Binomial Expansion refers to expanding an expression that involves two terms added together and raised to a power, i.e. . Before learning how to perform a Binomial Expansion, one must understand factorial notation and be familiar with Pascal’s triangle.
When you see an exclamation mark following a number in mathematics it is known as a factorial. For example, 6! is said ‘6 factorial’ and you multiply all of the positive integers less than 6 together:
Here are some more examples:
Pascal’s triangle is the pyramid of numbers where each row is formed by adding together the two numbers that are directly above it:
0th row: 1
1st row: 1 1
2nd row: 1 2 1
3rd row: 1 3 3 1
4th row: 1 4 6 4 1
5th row: 1 5 10 10 5 1
6th row: 1 6 15 20 15 6 1
7th row: 1 7 21 35 35 21 7 1
The triangle continues on this way, is named after a French mathematician named Blaise Pascal (find out more about Blaise Pascal) and is helpful when performing Binomial Expansions.
Notice that the 5th row, for example, has 6 entries. Like the 0th row, the first entry in any one row is the 0th entry. Consider the first 15 in the 6th row, we call this , pronounced ‘6 choose 2’. This can also be written as . In general, we write or and is calculated as
This comes from summing all the terms above a given entry and simplifies to a fraction with factorials. can be thought of as the number of combinations of putting r balls in n buckets. It is also the number of times you get an term in the expansion of . Hence, this is why Pascal’s triangle is useful in Binomial Expansion. Note that there is a button on your calculator for working out – you don’t necessarily need to calculate the individual factorials. You might also notice that and always.
Suppose now that we wish to expand , i.e. find the Binomial Expansion. In the simple case where n is a relatively small integer value, the expression can be expanded one bracket at a time. See Examples 1 and 2 below.
Expanding by hand for larger n becomes a tedious task. The Edexcel Formula Booklet provides the following formula for binomial expansion:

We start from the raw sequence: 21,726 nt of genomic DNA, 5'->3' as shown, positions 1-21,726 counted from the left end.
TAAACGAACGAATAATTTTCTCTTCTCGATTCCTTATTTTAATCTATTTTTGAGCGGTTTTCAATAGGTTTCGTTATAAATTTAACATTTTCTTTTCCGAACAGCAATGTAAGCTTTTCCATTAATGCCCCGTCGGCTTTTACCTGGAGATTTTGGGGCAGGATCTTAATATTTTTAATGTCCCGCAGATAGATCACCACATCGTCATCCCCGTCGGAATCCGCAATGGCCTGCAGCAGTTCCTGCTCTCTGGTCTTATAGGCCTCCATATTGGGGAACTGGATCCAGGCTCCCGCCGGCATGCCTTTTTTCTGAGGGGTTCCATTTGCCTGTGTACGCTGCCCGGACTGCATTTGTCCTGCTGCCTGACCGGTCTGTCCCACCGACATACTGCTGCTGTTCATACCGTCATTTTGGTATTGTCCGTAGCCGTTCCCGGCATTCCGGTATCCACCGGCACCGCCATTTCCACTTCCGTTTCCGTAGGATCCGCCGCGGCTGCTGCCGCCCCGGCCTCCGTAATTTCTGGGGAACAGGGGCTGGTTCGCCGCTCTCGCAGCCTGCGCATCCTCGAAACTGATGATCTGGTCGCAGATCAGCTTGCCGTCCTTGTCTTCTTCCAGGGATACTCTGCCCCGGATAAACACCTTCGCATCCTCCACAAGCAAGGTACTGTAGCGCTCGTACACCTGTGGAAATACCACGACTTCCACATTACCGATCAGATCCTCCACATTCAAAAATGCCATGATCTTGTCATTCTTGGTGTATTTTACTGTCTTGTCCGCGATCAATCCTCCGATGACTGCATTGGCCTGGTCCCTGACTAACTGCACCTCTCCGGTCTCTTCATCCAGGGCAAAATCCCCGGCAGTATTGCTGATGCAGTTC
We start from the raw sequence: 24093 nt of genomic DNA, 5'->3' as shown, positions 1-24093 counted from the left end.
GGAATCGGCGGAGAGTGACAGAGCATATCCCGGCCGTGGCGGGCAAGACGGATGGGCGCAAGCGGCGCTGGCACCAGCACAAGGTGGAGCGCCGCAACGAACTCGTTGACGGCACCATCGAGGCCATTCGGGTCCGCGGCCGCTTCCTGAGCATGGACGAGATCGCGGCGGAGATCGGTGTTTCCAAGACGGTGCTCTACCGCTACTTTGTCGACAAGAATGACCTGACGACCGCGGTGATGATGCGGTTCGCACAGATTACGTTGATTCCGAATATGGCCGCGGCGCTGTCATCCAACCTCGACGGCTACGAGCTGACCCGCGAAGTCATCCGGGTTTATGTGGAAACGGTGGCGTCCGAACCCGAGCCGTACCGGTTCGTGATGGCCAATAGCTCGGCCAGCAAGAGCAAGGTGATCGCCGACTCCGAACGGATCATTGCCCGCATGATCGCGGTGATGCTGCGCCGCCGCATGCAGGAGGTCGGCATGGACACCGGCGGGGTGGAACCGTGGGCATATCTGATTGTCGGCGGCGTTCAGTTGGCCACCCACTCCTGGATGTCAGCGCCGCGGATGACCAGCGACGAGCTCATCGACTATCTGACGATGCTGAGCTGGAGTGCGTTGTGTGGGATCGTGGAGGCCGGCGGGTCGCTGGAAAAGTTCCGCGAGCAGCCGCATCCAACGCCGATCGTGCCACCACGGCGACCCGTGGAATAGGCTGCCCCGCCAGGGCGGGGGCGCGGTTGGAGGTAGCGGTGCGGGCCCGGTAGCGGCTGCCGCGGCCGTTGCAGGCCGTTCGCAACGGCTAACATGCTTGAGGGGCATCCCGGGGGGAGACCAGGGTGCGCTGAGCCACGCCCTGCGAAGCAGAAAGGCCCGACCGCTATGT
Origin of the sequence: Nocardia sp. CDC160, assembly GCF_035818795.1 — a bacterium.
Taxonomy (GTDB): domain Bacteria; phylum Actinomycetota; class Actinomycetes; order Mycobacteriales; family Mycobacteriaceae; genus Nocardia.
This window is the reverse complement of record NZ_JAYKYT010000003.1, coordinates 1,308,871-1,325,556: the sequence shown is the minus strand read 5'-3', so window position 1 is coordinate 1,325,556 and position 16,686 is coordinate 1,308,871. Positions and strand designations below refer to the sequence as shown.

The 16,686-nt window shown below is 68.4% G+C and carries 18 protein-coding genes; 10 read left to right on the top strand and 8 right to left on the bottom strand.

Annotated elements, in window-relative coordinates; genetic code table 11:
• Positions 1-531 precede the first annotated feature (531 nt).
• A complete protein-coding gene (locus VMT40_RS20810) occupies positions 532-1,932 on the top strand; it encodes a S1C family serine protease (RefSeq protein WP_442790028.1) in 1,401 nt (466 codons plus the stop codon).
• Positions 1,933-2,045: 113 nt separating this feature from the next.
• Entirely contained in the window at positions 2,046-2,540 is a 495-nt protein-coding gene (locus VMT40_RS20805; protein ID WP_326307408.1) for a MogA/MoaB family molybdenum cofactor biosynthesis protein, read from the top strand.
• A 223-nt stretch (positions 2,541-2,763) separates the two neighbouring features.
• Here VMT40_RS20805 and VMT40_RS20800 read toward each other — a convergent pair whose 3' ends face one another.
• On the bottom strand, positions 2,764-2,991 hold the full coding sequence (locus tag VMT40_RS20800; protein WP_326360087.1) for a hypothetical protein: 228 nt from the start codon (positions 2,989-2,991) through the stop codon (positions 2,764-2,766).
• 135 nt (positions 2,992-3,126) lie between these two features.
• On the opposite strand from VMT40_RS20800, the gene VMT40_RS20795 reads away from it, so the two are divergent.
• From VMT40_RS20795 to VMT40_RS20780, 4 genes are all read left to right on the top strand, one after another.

(see above) for when , i.e for when n is a positive integer. Directly substituting x in place of a and y in place of b results in finding the expansions for larger n. Usually only the first few terms are required – see Example 3. You may substitute other expressions or numbers for a and b and you may be asked for ascending or descending powers of a particular variable. See Example 4 – you will notice that when there are also coefficients inside the brackets, the coefficients in the expansion change dramatically from those given in Pascal’s triangle.
Now check out the further examples below to see what an exam question might look like.
Relationship to Probabilities
Consider a binomially distributed random variable with n trials and probability of success p – see Binomial Distribution. If we require r of the trials to be successful (probability ) we require the remaining n-r trials to be unsuccessful (probability ). The number of combinations in which there can be r successes out of n trials is (see above). Finally, the associated probability is given by
when as seen on the Binomial Distribution page.
More Binomial Expansion Examples
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